Written by Sinclair Blue,Georgetown University) Student Correspondent CET Brazil, Fall 2018
The first recorded colonizers arrived in Brazil in 1500 under the leadership of Pedro Alvares Cabral. What ensued after his arrival was a complex and violent tale of genocide, forced conversion to Christianity, and enslavement. Although official colonization has ended, the effects still linger. The Center (or the so-called West) still relies upon the periphery (former colonies) for resource extraction, cheap labor, land for multinational companies, and even “debt” repayment. The U.S. in particular has a long history of “interventions” in Latin America (thinly veiled coups). Given the naturalization of Eurocentric values, norms, and social categories alongside the cultural imperialism of the United States, where does study abroad fit into the explore/colonize/dominate dynamic?
Studying abroad is an inherently dislocating experience whose nuances are often disguised by phrases like “formative experience” without engaging the reality of it. It is a power dynamic in which exchange students have flexibility, access, and resources that people in the host country could only dream of.
Why am I able to come to Brazil and experience it in a way that many Brazilians will never be able to? And what do I do with that privilege? Furthermore, many study abroad programs commercialize local cultures, including but not limited to language, religious customs, and holy sites. We pay obscene amounts of money for our specially crafted experience (CET Brazil costs $18,000 or 67,500 reais), but how much of that money sustainably benefits the local economy? This is not a rhetorical question. I often worry that the benefits of an exchange program are one-way. But is the answer not to study abroad? To cancel exchange programs? Of course not. Though we are all tangled in a web of colonization, hegemony, and hierarchy, choosing not to engage with these complexities would leave us all worse off.
CET Brazil is unique because instead of running from the various discomforts of studying abroad, it leans into them. And we have all felt the effects of this. Our Poverty and Inequality in 21st Century Brazil class has designed a series of field experiences, in which we attempt to leave the realm of academia and see how Brazilians are confronting and resisting poverty in their daily lives. We visited Casa do Zezinho, an NGO that aims “to create conditions through education, art and culture, so that children and young people in situations of high social vulnerability and low income overcome their limitations.” The reaction to our visit was mixed. While grateful for the opportunity, many of us felt out of place and borderline voyeuristic. As Sulia, our Resident Director, remarked “does it make sense to visit Casa do Zezinho? For now it does. But maybe one day it won’t.” We agreed unanimously that not visiting Casa do Zezinho wasn’t the answer, but something did need to change. Our professors and academic directors listened attentively to our concerns, and are committed to honoring them.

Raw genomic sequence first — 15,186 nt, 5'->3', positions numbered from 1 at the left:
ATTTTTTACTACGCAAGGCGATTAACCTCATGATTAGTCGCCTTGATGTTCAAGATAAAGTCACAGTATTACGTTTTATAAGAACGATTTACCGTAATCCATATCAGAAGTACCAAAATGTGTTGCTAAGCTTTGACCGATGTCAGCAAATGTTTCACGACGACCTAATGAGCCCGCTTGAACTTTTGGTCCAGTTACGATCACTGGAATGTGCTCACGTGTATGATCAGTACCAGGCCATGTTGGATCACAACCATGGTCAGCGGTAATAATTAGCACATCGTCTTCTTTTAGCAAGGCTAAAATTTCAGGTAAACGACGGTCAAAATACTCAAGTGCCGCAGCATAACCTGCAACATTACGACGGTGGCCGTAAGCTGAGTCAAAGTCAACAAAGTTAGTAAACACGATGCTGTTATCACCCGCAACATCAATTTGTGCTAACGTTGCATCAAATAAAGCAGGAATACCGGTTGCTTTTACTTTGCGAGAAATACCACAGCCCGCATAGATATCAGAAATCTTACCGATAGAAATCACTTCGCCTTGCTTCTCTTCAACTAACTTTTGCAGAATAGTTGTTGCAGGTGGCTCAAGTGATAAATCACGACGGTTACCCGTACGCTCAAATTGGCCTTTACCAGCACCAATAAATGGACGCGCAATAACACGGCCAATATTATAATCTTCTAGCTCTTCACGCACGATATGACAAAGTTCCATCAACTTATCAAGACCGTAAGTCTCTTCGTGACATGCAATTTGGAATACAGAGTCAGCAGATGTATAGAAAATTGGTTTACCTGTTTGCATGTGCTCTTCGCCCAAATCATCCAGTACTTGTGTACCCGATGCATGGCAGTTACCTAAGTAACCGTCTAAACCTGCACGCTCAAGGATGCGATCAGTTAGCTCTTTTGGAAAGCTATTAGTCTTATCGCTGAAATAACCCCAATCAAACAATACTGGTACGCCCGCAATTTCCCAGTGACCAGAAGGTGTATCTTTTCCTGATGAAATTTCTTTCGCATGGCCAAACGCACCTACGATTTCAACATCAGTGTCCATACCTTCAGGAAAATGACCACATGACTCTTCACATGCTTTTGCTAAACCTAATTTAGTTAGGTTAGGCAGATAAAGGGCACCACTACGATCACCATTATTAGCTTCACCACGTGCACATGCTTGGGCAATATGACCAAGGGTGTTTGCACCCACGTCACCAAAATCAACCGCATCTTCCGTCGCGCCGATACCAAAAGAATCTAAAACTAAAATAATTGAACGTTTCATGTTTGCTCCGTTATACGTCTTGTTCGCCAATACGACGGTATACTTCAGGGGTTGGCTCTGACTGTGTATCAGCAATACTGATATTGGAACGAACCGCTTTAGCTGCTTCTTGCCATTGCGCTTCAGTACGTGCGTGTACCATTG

Of course, the decisions we have been forced to make as exchange students are small ones. Every day, poverty forces people to make decisions that strip them of their humanity. As of 2017, more than fifty million Brazilians live on 5 dollars or less a day. But there must be a way forward. The reason that all of us keep making difficult decisions, despite the seeming impossibility of it all, is because we are committed to justice and know that there is a way forward. Or if not forward, at least there is a way to somewhere different. Perhaps the way has not yet been determined, but I believe in our collective power to arrive at that point.
After our visits to Casa do Zezinho and the Vila Nova Palestina MTST Occupation, one thing has stuck with me: the importance of joy. Yes, we can intellectualize and debate and resist together, but we must also rejoice with one another. CET Brazil has provided us with several opportunities to be in community; we have gone to the Sao Paulo Biennial, Embu das Artes, the Afro-Brazilian History Museum and much more. I am grateful to the program for giving us space to resist, reflect and rejoice.